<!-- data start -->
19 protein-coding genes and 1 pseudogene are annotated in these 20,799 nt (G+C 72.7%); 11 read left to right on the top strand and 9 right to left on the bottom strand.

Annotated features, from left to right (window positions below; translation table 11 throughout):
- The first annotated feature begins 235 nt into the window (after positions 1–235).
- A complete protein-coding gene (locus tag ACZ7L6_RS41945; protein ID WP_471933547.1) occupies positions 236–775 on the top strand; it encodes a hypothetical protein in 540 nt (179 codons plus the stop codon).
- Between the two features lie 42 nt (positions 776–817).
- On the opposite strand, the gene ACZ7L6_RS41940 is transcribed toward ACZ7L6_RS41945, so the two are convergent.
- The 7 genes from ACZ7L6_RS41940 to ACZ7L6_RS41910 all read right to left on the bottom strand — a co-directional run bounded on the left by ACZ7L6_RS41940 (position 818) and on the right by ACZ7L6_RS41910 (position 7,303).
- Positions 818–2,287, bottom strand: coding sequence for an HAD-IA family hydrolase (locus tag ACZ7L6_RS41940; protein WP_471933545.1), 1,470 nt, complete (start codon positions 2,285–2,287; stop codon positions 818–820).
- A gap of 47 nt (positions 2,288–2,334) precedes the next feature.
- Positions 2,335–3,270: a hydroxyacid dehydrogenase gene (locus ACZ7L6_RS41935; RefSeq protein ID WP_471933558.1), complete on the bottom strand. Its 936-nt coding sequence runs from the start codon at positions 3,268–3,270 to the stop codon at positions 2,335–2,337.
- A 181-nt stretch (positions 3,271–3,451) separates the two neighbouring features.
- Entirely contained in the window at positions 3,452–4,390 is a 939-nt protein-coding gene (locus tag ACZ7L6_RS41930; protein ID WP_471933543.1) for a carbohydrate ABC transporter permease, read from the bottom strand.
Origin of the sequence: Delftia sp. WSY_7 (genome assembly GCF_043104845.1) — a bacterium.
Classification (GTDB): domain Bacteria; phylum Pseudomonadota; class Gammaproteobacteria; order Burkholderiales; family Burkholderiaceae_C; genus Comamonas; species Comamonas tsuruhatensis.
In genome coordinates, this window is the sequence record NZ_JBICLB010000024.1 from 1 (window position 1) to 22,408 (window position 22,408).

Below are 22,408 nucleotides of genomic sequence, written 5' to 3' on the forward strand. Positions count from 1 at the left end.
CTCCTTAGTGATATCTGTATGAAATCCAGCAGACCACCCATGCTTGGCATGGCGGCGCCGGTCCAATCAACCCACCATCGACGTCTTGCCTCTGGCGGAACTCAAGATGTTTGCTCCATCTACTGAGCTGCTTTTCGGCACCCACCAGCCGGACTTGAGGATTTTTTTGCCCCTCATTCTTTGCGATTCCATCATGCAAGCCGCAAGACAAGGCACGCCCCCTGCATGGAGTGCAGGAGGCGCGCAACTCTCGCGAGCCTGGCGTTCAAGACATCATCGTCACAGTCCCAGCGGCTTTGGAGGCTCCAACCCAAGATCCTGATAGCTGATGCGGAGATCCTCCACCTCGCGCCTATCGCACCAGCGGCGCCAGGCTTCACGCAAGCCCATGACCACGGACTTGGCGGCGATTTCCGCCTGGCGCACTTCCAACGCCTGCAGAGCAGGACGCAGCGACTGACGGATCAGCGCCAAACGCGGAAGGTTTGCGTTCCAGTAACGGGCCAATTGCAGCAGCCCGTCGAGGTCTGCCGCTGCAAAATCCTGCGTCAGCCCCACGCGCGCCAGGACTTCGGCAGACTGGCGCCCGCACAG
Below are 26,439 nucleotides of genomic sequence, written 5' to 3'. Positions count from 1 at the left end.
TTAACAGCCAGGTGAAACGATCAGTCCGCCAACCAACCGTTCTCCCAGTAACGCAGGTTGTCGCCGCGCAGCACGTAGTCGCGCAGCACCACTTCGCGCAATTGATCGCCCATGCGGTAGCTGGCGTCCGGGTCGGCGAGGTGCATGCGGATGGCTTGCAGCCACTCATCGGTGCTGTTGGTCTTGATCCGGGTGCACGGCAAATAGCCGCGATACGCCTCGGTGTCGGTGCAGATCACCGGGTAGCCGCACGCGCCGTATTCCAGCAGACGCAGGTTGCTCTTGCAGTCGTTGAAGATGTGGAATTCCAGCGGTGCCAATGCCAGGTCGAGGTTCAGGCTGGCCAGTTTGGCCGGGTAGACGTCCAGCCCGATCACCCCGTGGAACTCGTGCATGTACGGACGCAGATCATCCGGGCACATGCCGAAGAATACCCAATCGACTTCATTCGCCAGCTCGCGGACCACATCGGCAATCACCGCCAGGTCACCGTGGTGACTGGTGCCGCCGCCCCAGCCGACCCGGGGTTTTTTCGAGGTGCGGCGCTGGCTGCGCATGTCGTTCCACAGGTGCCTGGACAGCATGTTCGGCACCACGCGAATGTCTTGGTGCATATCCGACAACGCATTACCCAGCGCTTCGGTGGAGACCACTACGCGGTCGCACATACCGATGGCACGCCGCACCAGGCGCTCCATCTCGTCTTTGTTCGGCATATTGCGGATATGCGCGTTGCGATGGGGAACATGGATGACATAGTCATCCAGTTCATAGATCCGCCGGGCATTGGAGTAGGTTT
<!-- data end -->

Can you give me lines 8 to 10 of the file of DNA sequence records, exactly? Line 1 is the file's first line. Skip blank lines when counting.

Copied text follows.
- Positions 818–2,287, bottom strand: coding sequence for an HAD-IA family hydrolase (locus tag ACZ7L6_RS41940; protein WP_471933545.1), 1,470 nt, complete (start codon positions 2,285–2,287; stop codon positions 818–820).
- A gap of 47 nt (positions 2,288–2,334) precedes the next feature.
- Positions 2,335–3,270: a hydroxyacid dehydrogenase gene (locus ACZ7L6_RS41935; RefSeq protein ID WP_471933558.1), complete on the bottom strand. Its 936-nt coding sequence runs from the start codon at positions 3,268–3,270 to the stop codon at positions 2,335–2,337.